How will future relations between the US and the EU look? In its new report, EIT Digital analyses the current geo-political and economic landscape to address this question and propose four possible scenarios, and their policy implications.
According to EIT Digital, the transatlantic partnership should move somewhere towards the middle of four scenarios that consider both the degree of regulatory alignment and the industry collaboration. To unlock the full potential of an economic and technological partnership, stronger regulatory alignment, more integrated R&D and Innovation systems, and more high-level trade agreements are needed. In addition, a collaboration between the EU and the US on technology should embrace a geopolitical perspective that includes the defence of market and democratic principles globally.
A changing global economic order
In the recent past, the EU and the US have released analyses of their strategic dependencies and proposals of action to mitigate them. Both identified semiconductors, pharmaceuticals, batteries and ‘rare earths’ as strategic sectors with vulnerable supply chains, due to their high reliance on a small number of suppliers. Factors such as the ever-changing global economic order, the COVID pandemic and Russia's aggression in Ukraine have heightened the need for such action plans. In addition, China’s ambivalent position on the latter has brought new attention to its mercantilism and the dangers implicit in the rise of techno-nationalism and competitive autarchy. At its highest level the war has also brought home to Europe, the United States, and other democracies the issue of strategic dependencies.
The conflict, besides the issue of energy, has further affected global supply chains that had already been disrupted during the pandemic. These shocks have made it even more essential, for both American and European companies, to rethink their regional and global supply networks. Moreover, China's critical role in global supply chains and its growing geostrategic objectives are also factors to be considered. The country's focus on gaining either global leadership or market dominance in specific technology domains (including semiconductors, solar energy, rare earth magnets (REMs), electric vehicles, and artificial intelligence), when coupled with its aggressive geopolitical stance, pose an unavoidable challenge to market democracies.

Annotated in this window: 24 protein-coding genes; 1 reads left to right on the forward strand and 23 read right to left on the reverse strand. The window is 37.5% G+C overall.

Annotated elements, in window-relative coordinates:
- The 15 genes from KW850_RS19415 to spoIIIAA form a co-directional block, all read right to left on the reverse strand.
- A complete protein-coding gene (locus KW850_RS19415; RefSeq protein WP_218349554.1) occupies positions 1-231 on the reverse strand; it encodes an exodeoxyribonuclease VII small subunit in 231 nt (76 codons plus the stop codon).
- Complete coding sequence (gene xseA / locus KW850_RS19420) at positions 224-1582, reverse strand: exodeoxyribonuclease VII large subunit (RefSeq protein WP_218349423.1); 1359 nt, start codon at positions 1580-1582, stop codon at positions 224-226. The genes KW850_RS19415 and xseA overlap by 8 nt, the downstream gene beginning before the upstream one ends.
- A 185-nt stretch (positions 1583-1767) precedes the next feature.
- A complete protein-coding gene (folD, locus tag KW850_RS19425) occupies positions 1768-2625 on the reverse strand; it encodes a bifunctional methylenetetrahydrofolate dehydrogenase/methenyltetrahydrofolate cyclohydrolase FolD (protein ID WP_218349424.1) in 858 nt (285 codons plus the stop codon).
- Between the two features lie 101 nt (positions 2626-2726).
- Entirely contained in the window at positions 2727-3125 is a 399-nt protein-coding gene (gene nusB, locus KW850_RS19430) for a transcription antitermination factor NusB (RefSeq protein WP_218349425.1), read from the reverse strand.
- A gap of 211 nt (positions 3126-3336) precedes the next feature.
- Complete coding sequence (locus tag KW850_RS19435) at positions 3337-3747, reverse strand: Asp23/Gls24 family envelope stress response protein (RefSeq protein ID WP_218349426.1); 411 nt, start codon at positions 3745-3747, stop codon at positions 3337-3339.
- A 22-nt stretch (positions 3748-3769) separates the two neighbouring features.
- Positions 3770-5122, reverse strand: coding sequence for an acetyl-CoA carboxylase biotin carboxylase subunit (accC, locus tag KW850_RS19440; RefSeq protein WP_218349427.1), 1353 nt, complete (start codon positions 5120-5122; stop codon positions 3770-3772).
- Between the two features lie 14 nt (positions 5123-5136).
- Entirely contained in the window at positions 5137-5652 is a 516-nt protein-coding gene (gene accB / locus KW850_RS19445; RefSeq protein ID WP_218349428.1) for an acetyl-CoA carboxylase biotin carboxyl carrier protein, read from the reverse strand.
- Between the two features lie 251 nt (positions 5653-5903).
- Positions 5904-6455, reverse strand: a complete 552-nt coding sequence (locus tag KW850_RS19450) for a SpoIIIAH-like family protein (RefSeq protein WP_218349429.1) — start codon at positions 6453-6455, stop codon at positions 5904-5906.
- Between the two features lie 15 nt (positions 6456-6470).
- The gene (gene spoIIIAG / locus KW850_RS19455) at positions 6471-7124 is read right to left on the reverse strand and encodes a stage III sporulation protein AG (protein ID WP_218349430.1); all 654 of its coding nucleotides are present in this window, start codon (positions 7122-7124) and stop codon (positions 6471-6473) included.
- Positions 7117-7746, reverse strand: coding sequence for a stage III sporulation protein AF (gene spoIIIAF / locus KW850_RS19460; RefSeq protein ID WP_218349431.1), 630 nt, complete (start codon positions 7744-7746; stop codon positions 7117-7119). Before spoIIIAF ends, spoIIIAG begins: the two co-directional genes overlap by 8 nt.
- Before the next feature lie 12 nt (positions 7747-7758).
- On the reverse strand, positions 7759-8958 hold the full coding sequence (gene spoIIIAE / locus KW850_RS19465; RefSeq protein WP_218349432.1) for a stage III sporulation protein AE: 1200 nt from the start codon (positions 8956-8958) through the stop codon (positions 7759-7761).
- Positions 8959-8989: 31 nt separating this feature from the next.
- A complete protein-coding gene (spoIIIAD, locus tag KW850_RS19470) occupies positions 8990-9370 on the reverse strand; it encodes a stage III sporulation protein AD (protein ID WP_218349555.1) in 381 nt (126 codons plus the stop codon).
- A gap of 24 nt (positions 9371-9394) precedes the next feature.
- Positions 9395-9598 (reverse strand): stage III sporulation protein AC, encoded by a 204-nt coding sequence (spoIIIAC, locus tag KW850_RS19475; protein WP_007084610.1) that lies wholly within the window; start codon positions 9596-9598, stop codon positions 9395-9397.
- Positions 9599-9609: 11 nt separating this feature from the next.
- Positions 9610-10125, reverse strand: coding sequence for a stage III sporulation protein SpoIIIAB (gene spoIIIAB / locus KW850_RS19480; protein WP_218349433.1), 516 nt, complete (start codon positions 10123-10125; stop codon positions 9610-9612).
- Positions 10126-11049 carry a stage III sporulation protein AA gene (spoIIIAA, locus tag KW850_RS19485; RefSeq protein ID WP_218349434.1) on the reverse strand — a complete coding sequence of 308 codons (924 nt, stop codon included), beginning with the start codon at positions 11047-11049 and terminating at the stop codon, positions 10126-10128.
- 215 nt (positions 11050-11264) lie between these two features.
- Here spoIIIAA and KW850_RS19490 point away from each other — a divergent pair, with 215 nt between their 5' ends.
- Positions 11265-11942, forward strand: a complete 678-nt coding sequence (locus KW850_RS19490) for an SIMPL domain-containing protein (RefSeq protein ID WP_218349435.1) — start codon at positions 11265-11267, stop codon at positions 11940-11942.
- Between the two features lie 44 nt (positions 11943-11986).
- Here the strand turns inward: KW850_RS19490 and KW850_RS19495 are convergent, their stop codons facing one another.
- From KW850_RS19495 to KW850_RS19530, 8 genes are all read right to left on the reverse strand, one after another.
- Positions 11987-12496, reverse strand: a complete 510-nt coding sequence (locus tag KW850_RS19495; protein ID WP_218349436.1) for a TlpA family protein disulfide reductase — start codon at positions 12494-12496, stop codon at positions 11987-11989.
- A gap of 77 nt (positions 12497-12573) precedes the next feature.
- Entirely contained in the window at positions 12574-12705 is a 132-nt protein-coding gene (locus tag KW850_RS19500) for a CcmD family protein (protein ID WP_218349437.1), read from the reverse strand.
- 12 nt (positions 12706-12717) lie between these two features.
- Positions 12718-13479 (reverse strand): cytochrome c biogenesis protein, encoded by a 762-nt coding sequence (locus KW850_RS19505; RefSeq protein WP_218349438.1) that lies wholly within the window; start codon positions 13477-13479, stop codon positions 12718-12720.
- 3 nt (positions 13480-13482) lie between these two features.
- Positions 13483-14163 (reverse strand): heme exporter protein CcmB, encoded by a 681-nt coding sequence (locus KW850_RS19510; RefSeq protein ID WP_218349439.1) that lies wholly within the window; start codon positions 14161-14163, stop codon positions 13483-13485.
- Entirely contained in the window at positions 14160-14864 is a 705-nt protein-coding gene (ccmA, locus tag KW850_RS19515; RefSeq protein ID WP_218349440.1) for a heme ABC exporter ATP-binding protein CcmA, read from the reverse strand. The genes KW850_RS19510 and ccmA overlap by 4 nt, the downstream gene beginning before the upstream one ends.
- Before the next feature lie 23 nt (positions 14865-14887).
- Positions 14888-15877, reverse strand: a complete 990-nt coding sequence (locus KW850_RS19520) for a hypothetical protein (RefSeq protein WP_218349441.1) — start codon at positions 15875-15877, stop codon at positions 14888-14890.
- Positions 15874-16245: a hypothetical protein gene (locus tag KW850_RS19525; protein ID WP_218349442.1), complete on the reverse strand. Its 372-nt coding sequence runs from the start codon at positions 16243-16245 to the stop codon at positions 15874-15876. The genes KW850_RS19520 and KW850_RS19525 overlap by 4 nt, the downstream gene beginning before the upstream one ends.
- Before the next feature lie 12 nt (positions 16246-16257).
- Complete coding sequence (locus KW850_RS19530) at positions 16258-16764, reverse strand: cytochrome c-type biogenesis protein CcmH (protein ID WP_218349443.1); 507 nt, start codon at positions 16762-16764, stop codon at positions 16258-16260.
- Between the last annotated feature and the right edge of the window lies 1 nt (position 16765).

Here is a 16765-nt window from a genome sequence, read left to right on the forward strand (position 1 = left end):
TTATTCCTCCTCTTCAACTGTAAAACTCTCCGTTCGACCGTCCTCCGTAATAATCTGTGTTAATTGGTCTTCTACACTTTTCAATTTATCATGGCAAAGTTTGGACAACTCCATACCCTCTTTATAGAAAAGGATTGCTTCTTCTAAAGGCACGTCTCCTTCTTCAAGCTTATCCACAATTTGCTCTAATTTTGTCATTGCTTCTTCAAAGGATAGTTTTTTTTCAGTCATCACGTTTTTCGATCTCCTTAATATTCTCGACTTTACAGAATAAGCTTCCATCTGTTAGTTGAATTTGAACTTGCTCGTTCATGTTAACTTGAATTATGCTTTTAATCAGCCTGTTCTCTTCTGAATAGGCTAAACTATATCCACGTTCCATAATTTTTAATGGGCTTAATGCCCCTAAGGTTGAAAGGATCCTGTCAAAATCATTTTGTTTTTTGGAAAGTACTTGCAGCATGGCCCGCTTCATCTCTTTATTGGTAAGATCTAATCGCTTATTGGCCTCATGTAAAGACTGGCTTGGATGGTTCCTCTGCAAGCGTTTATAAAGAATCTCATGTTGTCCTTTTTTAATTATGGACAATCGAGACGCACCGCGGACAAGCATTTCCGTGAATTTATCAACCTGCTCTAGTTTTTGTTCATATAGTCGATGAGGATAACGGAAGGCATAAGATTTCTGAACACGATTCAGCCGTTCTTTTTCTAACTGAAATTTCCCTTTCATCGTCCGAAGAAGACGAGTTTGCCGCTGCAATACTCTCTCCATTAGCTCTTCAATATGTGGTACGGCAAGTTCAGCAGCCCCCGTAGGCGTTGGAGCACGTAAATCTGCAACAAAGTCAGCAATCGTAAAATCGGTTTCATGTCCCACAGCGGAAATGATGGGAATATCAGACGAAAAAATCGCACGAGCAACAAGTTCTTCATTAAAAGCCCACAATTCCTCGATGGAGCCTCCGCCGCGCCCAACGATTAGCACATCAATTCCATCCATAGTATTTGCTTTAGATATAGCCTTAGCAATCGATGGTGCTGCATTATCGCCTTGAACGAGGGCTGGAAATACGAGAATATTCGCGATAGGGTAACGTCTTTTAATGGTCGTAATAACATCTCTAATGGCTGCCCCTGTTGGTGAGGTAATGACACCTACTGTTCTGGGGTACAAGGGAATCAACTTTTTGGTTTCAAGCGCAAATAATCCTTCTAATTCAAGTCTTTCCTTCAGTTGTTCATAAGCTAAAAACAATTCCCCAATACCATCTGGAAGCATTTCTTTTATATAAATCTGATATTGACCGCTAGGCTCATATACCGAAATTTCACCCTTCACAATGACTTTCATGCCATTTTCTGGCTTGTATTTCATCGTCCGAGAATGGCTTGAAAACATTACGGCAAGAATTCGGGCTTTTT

Recent developments: the Trade and Technology Council
The Ukraine war and China’s rise have thus given new impetus to the imperative of resetting the transatlantic partnership and the broader liberal-democratic order it represents. They have re-enforced a process that was already underway since the end of 2020. As a result, in 2021 the US-EU Trade and Technology Council (TTC) was established. In its inaugural statement the TTC expressed support for ‘the continued growth of the EU-US technology, economic and trade relationship, and cooperation in addressing global challenges’.
Most recently, in May 2022, the TTC’s 50-page statement defined this new course of action. Points 14-17 of the statement explicitly outline an ambition for coordinated economic actions between “trustworthy and reliable partners” to parry attempts by “autocratic countries” to “undermine the security of other nations.” These recent statements and the establishment of the TTC represent an opening round and the intention for this vision to be made reality.